Hello one and all and welcome to my first ever monthly wrap up. I’ve been doing these every three months but I thought I’d expand my wrap ups to beyond books and that means each post would be longer. So, let’s begin!
The Reading Corner
Spellslinger – Sebastian de Castell
Kellan belongs to a people where magic is everything. Unfortunately his magic is slowly dissipating and he has yet to pass his mage trials or end up becoming a second class citizen. I really enjoyed reading this book, especially its lore featuring magical tattoos and how intricately the lore is woven into their society. Kellan is a humorous narrator and the book is action-packed. My only critique is that the world is supposed to be akin to the Wild West, but that only comes across in one character where the rest of the cast could belong to a high fantasy.
Normal People – Sally Rooney
Normal People follows Irish teenagers, Marianne and Connell, as they navigate the world from being teenagers to young adults. It is a contemporary romance wrapped around a bildungsroman and fair warning, nothing much happens in this book but that’s not what it’s about. It’s about relationships and growing up and not quite understanding the world. Rooney captures many moments of uncertainty that comes with youth and so many moments that rang true of being young. While the narrative voice is sometimes confusing and sometimes falls into the trap of faux-philosophical writing the rest is compelling enough to bring you back.
Read my full review of the book here.
A Darker Shade of Magic – V.E. Schwab
A Darker Shade of Magic follows Kell as he travels between four versions of Londons and accidentally smuggles over a stone full of dark magic. This book has everything an urban fantasy should; a dark history, magic and excellent world building. I loved the world, I loved Lila Bard and it is so beautifully written. While the magical systems wasn’t quite clear to me and the two antagonists featured weren’t fully-fleshed, this was more than made up by the breakneck speed that the plot races through running from exciting scene to exciting scene, all whilst building on the larger narrative.
Read my full review of the book here.
The Home Theatre
(By which I mean my sofa and my bed of course)
Flash Gordon (1980)
Belonging in the same category as Rocky Horror, this is a fun, campy film for anyone who enjoys superhero stories. It begins with Ming the Merciless of the Planet Mongo sending down everything from hurricanes to hot hail to Earth in order to relieve his boredom. Flash Gordon finds himself on Mongo with hours to save the world and begins a rebellion against Ming. It features Brian Blessed as a Hawkman, Queen and a phantasmagoria of colours used for the CGI. Yes, there is Orientalism but it is confined somewhat to being a set piece rather than being deliberately mocking.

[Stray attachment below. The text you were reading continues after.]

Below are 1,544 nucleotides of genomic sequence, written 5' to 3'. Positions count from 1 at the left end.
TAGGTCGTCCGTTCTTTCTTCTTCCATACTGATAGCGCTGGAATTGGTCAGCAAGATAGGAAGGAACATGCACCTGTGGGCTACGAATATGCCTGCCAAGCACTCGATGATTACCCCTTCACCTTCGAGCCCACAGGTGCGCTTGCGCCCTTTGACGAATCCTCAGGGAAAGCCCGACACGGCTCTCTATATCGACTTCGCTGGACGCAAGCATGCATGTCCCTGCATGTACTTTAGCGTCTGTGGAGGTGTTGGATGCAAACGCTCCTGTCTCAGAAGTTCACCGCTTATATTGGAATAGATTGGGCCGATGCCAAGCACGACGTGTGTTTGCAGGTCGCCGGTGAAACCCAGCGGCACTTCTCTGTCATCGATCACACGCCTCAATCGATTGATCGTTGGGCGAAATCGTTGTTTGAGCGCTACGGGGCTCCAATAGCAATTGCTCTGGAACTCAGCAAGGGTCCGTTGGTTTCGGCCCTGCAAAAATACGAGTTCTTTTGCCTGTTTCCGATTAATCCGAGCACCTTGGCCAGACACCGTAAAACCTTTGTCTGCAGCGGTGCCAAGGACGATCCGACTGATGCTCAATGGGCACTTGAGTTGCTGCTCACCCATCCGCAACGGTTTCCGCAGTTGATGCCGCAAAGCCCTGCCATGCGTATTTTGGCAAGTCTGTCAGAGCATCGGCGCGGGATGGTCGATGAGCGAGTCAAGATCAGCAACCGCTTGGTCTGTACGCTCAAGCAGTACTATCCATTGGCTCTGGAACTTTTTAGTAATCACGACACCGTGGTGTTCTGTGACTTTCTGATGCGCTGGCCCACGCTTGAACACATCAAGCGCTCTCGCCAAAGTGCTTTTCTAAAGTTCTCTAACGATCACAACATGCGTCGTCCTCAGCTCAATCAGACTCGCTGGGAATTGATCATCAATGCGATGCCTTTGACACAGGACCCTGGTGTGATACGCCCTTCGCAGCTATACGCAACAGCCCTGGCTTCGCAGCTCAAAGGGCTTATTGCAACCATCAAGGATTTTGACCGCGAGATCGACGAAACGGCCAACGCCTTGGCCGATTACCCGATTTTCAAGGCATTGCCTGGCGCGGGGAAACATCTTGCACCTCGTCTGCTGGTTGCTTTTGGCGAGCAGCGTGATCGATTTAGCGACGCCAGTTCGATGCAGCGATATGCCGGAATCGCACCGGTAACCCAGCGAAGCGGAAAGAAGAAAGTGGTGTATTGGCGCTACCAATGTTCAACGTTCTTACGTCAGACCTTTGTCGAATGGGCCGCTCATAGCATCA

Raiders of the Lost Ark (1981)
I watched Indiana Jones a long time ago and have since absorbed plot points through Pop Culture Osmosis. But I hadn’t felt like I had actually watched it. Not any more. Raiders of the Lost Ark is a fun adventure film and remains iconic from the opening sequence featuring the rolling boulder to the Nazis to the Ark itself. If it were made today, I’d hope that the Arab characters were actually played by ethnically Arab people and that Marianne’s character was a little more than the two-dimensional feisty and sometimes useful love interest who stills finds herself getting rescued.
Tidying Up with Marie Kondo (Season 1)
Marie Kondo has taken the world by storm with her Netflix show based on her best-selling book. I haven’t seen all of this yet but I understand why it’s so popular: it’s wholesome. Kondo doesn’t just help people declutter, this decluttering improves their lives on a grand scale. A lot of people on twitter were mad about Kondo’s personal rule for keeping only 30 books but if you have seen the show you see how she’s not judgemental at all, she doesn’t force anyone to throw out everything and she absolutely doesn’t want you to throw away all your books.
Peaky Blinders (Series 4)
When is Peaky Blinders coming back? Because this series was excellent. After the Series 3 finale, we see that the Shelby clan, bar Tommy, find themselves nearly at the hangman’s noose and as a consequence of this there is a rift in the family. In this series they are being targeted by the Italian mafia and that they’re playing in the big leagues now. There’s a heartbreaking death early on, a twisty plot and the quality of writing is still consistently strong. I don’t think it needs more than 6 episodes per series, but I need one more series please.
I’ve also been watching Outlander, Crazy Ex-Girlfriend and The Good Place but as these are all ongoing (yes, I’m behind on Outlander!), I’ll save my thoughts on these till next month!
So lastly, I want to talk about my favourite blog posts I came across and read this month. Without further ado:
French artist Emma has translated one of her comics where she describes the domestic mental burden that a lot of women in heterosexual relationships have and it is really well written.
Amber from The Literary Phoenix talks about how the use of certain language in a fantasy novel doesn’t always fit and can take you out of it.
How could I do a January wrap up without including the Year of Asian Reading Challenge? I couldn’t. Vicky Who Reads has summarised it here, so take a look!
Though she wrote this back in December, I just wanted to highlight it because the authors who not only write well but emotively and beautifully are ones to look out for and here Lily has a list full of books with gorgeous writing.
Disclaimer: I have only read Why I’m No Longer Talking to White People About Race from this list but I’m always on the look out for non-fiction books in the feminist sphere and Alice has recommended some great ones.
How was your January? Tell me about what you’ve been reading/watching/enjoying!